Wednesday, February 15, 2017

Metro Conversations Presents: Renewing rentals without kicking people to the street.

Metro Conversations 2: February 28, 2017

Metro Conversations are once again bringing conversations out of the big city and into the ‘burbs. This is the second event in a series of meet-up discussions aimed at creating a larger conversation, in person and online. Started by four like-minded young City Councillors, Metro Conversations offers a unique format bringing experts in the field together with citizens for two-way dialogue and discourse within a strict 1-hour time limit. Beyond a lecture, it is a sharing of ideas.

“This time we’ll be discussing options for revitalizing old apartment buildings that respect current tenants, and maintain affordability,” said Councillor Nathan Pachal, the main coordinator of this month’s event. The Langley event is the second in a series Pachal is organizing with Kiersten Duncan from the City of Maple Ridge, Mathew Bond from the District of North Vancouver and Patrick Johnstone of New Westminster. The group is continuing the ongoing series with similar events later in the year in their own communities.

“This issue isn’t restricted to Vancouver” noted Councillor Kiersten Duncan. “We lost over 50 low-cost rental units in Maple Ridge during the Sunrise Apartment Fire where 100 people lost their homes. We’re currently working with a developer to rebuild the affordable housing that we lost, but it’s challenging.”

Municipalities across the lower mainland are struggling to upgrade dilapidated apartments without negatively impacting current residents.

“Some of the older buildings don’t meet modern building codes for fire and safety such as mandatory sprinkling for condos four storeys and higher” pointed out Councillor Mathew Bond. “Our panelists include experts from Triple A Senior Housing, LandlordBC and a Professor of Community and Regional Planning. We’re excited to have such diverse expertise – it should make for a great exchange” added Councillor Patrick Johnstone.

Join the conversation with guests:

  • Marilyn Fischer, Chair - Triple A Senior Housing
  • David Hutniak, CEO - LandlordBC
  • Penny Gurstein, Professor and Director, School of Community & Regional Planning and Centre for Human Settlements - UBC

This free event will take place on Tuesday, February 28th from 7:00-8:00pm at the Douglas Recreation Centre in Langley City. Doors open at 6:30pm and everyone is welcome to come and take part in the conversation.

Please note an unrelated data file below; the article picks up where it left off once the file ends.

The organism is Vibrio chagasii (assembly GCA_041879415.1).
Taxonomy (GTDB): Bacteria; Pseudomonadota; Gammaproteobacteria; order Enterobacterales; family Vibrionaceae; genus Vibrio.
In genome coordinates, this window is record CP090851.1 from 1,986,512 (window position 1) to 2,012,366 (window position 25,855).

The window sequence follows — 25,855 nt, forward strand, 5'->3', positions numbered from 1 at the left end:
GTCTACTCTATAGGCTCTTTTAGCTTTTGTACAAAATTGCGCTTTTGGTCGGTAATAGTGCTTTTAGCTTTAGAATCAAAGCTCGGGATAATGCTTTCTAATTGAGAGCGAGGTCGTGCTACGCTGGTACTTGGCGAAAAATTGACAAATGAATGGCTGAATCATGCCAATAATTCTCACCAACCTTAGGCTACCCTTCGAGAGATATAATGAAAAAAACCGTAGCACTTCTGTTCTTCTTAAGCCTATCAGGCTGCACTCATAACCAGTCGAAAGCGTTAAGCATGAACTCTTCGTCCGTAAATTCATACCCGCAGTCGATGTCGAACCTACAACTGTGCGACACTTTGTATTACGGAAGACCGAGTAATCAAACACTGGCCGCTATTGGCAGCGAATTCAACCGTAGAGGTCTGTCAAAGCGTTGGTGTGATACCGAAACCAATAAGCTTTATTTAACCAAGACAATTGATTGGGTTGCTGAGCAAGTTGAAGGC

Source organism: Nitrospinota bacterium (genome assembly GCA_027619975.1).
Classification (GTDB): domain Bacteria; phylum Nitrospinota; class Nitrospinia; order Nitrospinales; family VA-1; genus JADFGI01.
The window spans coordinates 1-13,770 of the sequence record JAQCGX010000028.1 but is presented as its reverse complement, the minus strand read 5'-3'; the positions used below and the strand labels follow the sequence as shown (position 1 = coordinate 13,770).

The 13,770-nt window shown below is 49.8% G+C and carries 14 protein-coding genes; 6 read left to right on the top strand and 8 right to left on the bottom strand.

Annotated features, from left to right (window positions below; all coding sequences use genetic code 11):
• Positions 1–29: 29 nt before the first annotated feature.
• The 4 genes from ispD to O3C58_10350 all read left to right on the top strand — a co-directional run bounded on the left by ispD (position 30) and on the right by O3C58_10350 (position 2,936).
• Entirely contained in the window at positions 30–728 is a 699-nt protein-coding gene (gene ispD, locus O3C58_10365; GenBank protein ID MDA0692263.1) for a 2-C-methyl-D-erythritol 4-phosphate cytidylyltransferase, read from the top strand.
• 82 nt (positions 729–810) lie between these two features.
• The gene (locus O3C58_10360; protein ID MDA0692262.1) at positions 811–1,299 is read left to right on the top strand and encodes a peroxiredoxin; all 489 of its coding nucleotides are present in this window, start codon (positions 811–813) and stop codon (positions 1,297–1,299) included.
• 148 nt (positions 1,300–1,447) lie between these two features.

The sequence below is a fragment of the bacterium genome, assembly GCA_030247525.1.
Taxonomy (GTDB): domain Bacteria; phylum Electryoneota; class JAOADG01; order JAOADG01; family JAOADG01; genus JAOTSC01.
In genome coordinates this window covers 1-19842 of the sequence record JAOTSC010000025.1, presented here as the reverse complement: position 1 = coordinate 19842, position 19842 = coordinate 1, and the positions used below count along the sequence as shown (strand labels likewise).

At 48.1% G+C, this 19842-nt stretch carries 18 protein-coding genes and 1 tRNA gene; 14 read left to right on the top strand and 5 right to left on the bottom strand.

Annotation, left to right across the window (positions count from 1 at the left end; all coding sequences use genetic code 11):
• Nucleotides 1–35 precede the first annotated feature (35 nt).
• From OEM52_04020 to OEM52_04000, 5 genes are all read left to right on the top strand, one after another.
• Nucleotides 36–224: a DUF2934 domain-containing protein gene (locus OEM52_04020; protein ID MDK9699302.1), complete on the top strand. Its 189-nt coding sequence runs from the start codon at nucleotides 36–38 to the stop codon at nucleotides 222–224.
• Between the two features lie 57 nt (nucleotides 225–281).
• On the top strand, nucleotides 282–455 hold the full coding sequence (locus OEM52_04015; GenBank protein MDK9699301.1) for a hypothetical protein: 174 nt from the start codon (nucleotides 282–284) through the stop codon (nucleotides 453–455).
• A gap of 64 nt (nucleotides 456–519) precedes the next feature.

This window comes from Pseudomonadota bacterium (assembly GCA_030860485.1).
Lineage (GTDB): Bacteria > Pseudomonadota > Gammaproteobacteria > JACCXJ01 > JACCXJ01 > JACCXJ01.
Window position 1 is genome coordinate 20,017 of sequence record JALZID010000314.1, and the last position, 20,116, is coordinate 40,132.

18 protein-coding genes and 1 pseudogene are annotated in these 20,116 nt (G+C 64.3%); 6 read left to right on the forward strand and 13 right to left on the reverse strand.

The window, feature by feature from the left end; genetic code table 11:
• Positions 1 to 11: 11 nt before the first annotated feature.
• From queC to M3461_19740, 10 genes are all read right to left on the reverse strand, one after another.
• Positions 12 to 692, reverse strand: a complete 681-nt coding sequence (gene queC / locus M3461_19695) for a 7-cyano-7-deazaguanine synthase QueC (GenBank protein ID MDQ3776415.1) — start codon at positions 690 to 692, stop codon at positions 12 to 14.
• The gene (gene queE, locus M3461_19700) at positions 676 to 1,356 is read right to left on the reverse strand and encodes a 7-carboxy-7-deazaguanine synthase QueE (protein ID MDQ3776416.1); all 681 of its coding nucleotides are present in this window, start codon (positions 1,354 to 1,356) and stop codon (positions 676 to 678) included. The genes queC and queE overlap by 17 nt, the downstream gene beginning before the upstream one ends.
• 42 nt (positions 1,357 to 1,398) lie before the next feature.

Seating is limited, so while attendance is free and open, we recommend that you reserve your seat.

Reserve your seat at Eventbrite

Tuesday, February 14, 2017

Real facts about shifting traffic congestion and the Massey, Alex Fraser, Pattullo, and Port Mann Bridges

Late last week, the provincial government issued an Environmental Assessment Certificate for the Massey Tunnel replacement bridge project.

As I posted about earlier, there are two key facts about the project that make me question the urgency to move forward with the project.

The first fact is that the tolled Massey Bridge will cause people to shift to driving over the Alex Fraser Bridge, increasing congestion along an already congested corridor.

The second fact is that the tolled Massey Bridge will result in less people using that highway corridor. In fact, there will be a similar level of traffic volume over the new bridge as went through the tunnel in 1984!

The recently released George Massey Tunnel Replacement Project Assessment Report acknowledges these two facts.

In the assessment report, the shift in traffic from the Highway 99 corridor to the Highway 91 corridor is downplayed:

In the future, the [Ministry of Transportation and Infrastructure] expects that some midday, overnight, and weekend traffic would choose to use the Alex Fraser Bridge rather than the new bridge to avoid tolls, although there is available capacity at the Alex Fraser Bridge during these times.

The [Ministry of Transportation and Infrastructure] believes that, as demonstrated by the Port Mann Bridge experience, the new [Massey] bridge would attract peak period traffic in both directions, reducing congestion at the Alex Fraser Bridge.

Now the Port Mann Bridge experience shows that the downstream, untolled Pattullo Bridge has not only had an increase in midday, overnight, and weekend traffic, but also longer and more congested peak periods.

TransLink keeps details, publicly available statistics about the Pattullo Bridge. The following graphs show the average weekday traffic volumes across the Pattullo Bridge before tolling was introduce at the Port Mann Bridge during the third week of November in 2012, and during the third week of November in 2014 and 2016.